Against this background, while we share the staff’s view that high uncertainty about both global economic conditions and future domestic price developments warrants a data-dependent approach for monetary policy, we disagree with the assessment that interest rates might be raised in the near term. In the context of persistently low inflation expected going forward, and amid a looming economic slowdown, the monetary authorities anticipate that interest rates are likely to stay at their current level in the coming quarters. Yet, the central bank stands ready to adjust monetary policy if macroeconomic developments materially deviate from the current forecasts.

External Sector

In recent years, favourable macroeconomic conditions have narrowed Poland’s external imbalances. In 2017, Poland recorded a current account surplus of 0.2 percent of GDP, compared with a deficit of 0.5 percent in 2016. This was, among other things, due to the nominal surplus in trade of goods and services that reached 4.1 percent of GDP. Polish exports benefited from economic revival in the euro area, especially in Germany, Poland’s main trade partner. Looking ahead, the current account balance is projected to deteriorate to -0.6 percent of GDP in 2018, mainly due to stronger dynamics for imports rather than exports. Nevertheless, the Polish external position is in staff’s assessment consistent with medium-term policies and fundamentals.

Financial Sector

Poland’s financial system remains broadly robust, with a sustainable rate of lending growth. Polish banks remain well capitalized and have a relatively low leverage. Banks are the main source of financing for the economy and they have continued to increase their regulatory capital, maintaining its high quality. The average capital adequacy ratio remains at 18.4 percent (16.4 percent for Tier 1), and the average applied risk weight is higher than in most EU countries. This results in a relatively high resilience of banks to shocks. The systemic risk associated with non-credit financial institutions is limited due to their size and business models.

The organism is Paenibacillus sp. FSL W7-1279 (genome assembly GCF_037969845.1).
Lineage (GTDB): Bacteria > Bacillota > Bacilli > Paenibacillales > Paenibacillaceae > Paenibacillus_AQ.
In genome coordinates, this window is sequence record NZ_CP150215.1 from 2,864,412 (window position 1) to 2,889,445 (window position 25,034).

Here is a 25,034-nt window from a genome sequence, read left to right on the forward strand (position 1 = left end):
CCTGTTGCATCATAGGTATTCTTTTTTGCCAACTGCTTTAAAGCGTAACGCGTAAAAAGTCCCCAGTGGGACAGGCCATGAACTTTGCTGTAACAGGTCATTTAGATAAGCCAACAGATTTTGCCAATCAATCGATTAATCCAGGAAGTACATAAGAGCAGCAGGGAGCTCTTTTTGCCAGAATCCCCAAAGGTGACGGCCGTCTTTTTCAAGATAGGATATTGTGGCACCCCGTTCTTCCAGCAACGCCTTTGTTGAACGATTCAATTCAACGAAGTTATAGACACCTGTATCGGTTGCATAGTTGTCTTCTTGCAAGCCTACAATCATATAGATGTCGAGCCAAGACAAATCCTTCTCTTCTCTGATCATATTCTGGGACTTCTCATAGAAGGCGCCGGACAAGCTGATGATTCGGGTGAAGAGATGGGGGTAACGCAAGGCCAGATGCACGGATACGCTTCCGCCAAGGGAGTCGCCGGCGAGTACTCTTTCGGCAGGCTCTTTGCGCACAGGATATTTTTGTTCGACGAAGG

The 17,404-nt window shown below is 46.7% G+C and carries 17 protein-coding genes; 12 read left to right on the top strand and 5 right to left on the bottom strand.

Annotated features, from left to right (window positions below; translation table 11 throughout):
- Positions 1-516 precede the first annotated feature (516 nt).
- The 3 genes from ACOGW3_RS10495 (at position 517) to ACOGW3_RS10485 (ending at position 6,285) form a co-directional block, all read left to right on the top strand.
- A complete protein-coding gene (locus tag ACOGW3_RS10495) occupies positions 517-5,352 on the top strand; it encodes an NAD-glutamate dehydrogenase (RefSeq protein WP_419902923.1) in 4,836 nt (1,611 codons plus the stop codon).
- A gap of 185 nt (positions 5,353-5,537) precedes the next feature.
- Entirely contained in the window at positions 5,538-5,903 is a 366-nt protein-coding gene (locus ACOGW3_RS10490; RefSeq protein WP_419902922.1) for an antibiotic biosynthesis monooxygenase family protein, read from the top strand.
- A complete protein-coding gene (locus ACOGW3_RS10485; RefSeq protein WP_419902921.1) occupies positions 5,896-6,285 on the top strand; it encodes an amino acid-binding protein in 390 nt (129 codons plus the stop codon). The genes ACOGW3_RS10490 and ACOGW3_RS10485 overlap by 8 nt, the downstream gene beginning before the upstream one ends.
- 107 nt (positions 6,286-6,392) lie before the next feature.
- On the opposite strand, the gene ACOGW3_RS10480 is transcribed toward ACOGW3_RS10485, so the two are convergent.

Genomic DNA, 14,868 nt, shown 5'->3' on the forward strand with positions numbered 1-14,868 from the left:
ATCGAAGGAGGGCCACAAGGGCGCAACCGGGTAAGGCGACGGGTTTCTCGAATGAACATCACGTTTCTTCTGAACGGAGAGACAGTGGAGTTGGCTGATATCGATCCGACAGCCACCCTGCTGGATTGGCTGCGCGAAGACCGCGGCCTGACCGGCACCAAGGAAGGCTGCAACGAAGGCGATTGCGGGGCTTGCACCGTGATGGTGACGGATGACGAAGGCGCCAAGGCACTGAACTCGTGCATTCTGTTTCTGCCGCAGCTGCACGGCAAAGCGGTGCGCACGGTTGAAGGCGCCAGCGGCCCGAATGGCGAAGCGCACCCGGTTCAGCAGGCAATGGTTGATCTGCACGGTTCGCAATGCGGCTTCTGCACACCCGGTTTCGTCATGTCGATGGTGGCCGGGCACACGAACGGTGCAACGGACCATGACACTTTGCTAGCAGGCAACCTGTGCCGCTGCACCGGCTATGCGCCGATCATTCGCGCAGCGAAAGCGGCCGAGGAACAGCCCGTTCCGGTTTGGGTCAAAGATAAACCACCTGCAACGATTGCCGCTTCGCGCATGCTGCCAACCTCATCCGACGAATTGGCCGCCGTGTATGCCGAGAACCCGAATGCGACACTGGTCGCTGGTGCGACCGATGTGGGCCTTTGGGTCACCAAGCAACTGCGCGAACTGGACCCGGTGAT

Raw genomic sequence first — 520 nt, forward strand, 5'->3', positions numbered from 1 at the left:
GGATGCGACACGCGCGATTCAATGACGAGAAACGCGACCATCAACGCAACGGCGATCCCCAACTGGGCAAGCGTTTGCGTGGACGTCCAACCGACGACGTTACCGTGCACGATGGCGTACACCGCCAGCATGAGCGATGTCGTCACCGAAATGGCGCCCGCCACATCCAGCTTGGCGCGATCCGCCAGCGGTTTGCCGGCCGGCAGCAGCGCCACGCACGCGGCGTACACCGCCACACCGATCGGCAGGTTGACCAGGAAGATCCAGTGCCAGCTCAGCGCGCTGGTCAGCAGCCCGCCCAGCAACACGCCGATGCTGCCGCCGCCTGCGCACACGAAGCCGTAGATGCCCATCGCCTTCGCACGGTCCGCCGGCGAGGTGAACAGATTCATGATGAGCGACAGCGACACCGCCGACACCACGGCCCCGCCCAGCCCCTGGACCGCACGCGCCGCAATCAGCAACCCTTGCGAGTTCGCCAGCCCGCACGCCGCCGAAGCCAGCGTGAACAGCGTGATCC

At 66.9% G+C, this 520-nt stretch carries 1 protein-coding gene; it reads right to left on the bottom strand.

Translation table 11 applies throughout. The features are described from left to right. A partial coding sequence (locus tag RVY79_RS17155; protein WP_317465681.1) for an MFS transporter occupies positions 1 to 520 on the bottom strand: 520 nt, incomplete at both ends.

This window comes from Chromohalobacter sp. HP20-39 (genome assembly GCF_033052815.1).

In parallel, the risk associated with foreign currency mortgage loans is abating. The value of portfolio of mortgage loans is decreasing steadily, its quality remains very high, as does the financial situation of most borrowers. Political discussions on certain proposed legal solutions providing for the mandatory conversion of the loans at an exchange rate that differs significantly from the current market rate have calmed down.

Given the predominantly domestic orientation of the Polish banking sector and the well-balanced situation of the Polish economy, the risks to the stability of the domestic financial system are mainly external. They relate to the shocks to the global economy and financial system. The Polish banking system’s direct foreign asset exposures is limited, although the foreign funding of the banking sector, the government, and corporations remains important. Nevertheless, the results of the stress tests indicate that banks in Poland—thanks to consistent capital accumulation—remain resilient to adverse shocks, and the banking system would be able to provide continued financing to the economy.